What can we tell from the evolution of Han Chinese names?

Country/area: Singapore

Organisation: Kontinentalist

Organisation size: Small

Publication date: 12/03/2021

Credit: Isabella Chua, Suri Zhu


Isabella loves to dig beyond what is ‘commonsensical’ or ‘natural’ to us, by looking at the larger forces (or even accidents), that may have structured these beliefs. A writer at Kontinentalist, she’s particularly interested in social issues—religion, crime, identity, and food. While she strives to stay curious about the world by listening to podcasts and taking classes, she’s happiest when eating pastries, cakes, and drinking tea.

Suri Zhu is a freelance vis developer currently living in Beijing. She enjoys using data and visuals.

Project description:

This story uncovers and narrates the history of China and the evolution of societal norms and political events through looking at the changing patterns of Han Chinese names. Names reveal a lot about a society, especially Chinese names for which there are 220 million possible options. Through examining the seemingly mundane personal act of naming a child, we can see the bigger macro historical forces at work.

Impact reached:

The innovative Chinese chess-board like visualisations of the name data gained a lot of praise, as it’s a clever homage to Chinese aesthetics and motifs. It shows that Kontinentalist produces truly innovative data journalism, as both the topic and the forms we produce are situated in our Asian context and true to our mission.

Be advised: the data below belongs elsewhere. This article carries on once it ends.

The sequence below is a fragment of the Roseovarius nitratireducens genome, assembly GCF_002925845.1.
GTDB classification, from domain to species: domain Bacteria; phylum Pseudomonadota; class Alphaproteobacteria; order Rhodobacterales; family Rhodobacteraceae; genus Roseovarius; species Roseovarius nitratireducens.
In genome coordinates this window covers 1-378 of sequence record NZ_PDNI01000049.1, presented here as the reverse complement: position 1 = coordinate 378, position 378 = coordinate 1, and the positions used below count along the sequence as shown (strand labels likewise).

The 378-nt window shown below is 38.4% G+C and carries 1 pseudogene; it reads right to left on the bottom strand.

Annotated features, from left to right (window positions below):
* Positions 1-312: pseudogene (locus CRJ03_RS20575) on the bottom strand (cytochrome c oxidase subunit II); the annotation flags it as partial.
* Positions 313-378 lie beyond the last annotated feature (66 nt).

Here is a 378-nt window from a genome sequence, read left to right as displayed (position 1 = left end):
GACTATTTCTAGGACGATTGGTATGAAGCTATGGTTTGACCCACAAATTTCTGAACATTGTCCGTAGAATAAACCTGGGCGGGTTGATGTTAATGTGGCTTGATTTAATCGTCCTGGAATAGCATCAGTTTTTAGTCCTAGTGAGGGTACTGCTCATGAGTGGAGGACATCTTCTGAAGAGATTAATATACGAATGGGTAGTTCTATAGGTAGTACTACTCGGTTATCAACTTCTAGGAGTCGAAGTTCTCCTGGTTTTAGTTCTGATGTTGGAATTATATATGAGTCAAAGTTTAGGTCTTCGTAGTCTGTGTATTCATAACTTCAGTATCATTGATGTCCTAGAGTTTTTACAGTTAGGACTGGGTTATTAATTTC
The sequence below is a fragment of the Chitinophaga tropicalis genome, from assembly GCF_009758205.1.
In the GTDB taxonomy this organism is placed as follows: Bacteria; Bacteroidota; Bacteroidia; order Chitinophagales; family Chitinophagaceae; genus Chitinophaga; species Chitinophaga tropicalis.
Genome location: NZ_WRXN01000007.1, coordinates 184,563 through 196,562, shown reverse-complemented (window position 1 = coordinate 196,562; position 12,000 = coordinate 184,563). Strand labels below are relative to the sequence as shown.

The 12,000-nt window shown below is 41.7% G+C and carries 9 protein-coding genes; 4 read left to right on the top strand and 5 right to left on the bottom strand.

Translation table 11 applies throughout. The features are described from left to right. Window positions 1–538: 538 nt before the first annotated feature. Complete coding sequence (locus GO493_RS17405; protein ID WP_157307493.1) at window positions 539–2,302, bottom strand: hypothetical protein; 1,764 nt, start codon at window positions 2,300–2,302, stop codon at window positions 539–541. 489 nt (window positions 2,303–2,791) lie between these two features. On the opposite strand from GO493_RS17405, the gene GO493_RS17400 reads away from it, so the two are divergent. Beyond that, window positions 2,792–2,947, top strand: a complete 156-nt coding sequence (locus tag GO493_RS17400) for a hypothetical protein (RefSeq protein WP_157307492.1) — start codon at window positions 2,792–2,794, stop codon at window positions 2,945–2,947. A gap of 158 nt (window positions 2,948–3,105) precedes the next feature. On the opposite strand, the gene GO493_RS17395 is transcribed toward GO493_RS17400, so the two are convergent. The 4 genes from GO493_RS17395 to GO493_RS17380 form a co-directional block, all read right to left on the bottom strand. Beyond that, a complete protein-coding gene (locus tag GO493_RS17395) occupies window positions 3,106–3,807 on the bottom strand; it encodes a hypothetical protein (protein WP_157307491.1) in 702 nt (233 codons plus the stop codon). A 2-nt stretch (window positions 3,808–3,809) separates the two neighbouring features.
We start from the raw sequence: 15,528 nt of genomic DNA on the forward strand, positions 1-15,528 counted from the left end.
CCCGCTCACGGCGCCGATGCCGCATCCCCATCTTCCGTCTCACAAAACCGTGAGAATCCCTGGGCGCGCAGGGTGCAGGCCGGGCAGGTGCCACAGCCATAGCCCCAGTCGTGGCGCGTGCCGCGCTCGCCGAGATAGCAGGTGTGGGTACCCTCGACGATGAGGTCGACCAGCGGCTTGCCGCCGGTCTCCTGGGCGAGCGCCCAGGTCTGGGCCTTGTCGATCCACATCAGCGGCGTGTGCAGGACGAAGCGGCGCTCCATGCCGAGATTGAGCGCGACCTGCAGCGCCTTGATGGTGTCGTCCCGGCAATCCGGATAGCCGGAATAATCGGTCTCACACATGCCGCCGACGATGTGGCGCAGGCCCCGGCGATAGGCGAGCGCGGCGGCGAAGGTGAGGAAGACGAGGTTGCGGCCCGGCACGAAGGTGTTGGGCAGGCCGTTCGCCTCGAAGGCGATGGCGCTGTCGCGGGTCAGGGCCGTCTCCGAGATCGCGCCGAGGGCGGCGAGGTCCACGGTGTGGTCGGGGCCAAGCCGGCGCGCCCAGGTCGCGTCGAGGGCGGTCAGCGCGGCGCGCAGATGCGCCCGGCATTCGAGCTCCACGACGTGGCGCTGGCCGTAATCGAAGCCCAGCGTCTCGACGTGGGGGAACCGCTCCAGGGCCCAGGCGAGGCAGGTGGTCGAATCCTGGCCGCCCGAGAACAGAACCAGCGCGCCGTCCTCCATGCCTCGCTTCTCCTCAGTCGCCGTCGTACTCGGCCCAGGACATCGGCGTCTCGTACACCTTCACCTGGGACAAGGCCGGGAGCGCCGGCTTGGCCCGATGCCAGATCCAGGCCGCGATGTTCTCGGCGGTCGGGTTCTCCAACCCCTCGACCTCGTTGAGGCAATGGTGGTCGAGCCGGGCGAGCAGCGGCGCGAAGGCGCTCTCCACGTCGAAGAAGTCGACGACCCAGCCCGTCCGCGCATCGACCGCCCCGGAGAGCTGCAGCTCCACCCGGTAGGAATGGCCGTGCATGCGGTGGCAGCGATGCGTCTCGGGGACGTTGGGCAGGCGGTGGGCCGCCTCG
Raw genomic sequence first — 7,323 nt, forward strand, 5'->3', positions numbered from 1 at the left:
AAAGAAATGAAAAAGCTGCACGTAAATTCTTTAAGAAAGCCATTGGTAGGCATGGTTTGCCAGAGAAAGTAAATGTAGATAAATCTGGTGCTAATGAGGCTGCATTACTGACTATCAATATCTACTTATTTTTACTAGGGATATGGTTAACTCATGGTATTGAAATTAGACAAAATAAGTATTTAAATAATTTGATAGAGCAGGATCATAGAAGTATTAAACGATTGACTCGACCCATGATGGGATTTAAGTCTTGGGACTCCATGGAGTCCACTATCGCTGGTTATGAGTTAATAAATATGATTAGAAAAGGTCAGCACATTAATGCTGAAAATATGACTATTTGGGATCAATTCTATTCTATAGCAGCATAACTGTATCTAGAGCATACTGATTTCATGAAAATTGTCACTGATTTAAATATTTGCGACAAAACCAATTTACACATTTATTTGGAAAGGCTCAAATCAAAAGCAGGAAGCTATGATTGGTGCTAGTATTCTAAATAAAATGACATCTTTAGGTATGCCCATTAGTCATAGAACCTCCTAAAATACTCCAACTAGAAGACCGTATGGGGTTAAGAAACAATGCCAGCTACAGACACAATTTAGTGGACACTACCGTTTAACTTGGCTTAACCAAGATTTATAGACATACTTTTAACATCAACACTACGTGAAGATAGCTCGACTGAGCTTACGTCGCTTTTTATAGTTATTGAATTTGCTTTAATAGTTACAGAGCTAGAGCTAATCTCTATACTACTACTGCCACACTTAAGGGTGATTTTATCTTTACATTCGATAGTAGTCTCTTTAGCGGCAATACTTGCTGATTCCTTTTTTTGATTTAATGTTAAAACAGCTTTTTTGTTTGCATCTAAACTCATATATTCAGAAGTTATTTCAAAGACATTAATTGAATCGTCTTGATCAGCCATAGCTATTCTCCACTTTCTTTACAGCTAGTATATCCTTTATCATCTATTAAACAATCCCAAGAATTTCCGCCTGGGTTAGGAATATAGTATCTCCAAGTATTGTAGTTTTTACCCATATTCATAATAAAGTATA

The cover illustration also very subtly encodes motifs of a changing China, from the modes of transport to the fashion and hair styles depicted.

The story also embeds audio clips pronouncing the Chinese characters and walks the reader through the changing popularity of the names in response to wider external circumstances.

The last interactive visualisation also engages the reader by helping them ‘take part’ in the story by identifying their name and how popular it is.


Techniques/technologies used:

For the data analysis, R was used. For the illustrations and visuals, Figma, and Adobe illustrator. For the visualisation of the data: Flourish and d3.js

What was the hardest part of this project?

It was difficult trying to retrace historical happenings and identifying which specific ones were tied to name changes and hence conclusive findings. It was also a struggle explaining the significance of Chinese names, including the context about how Chinese characters work, what the side character means, how the combinations work for that individual and in relation to other members in the family.

It was difficult to create data visualisation and design that were coherent, thematic and added something more to the story beyond being just ornamental.

What can others learn from this project?

Keep your eyes open for interesting datasets—browsing Github is a good way to get them. Remember that mundane datasets can uncover interesting insights, so look at them with curious eyes to unearth hidden gems.

Project links: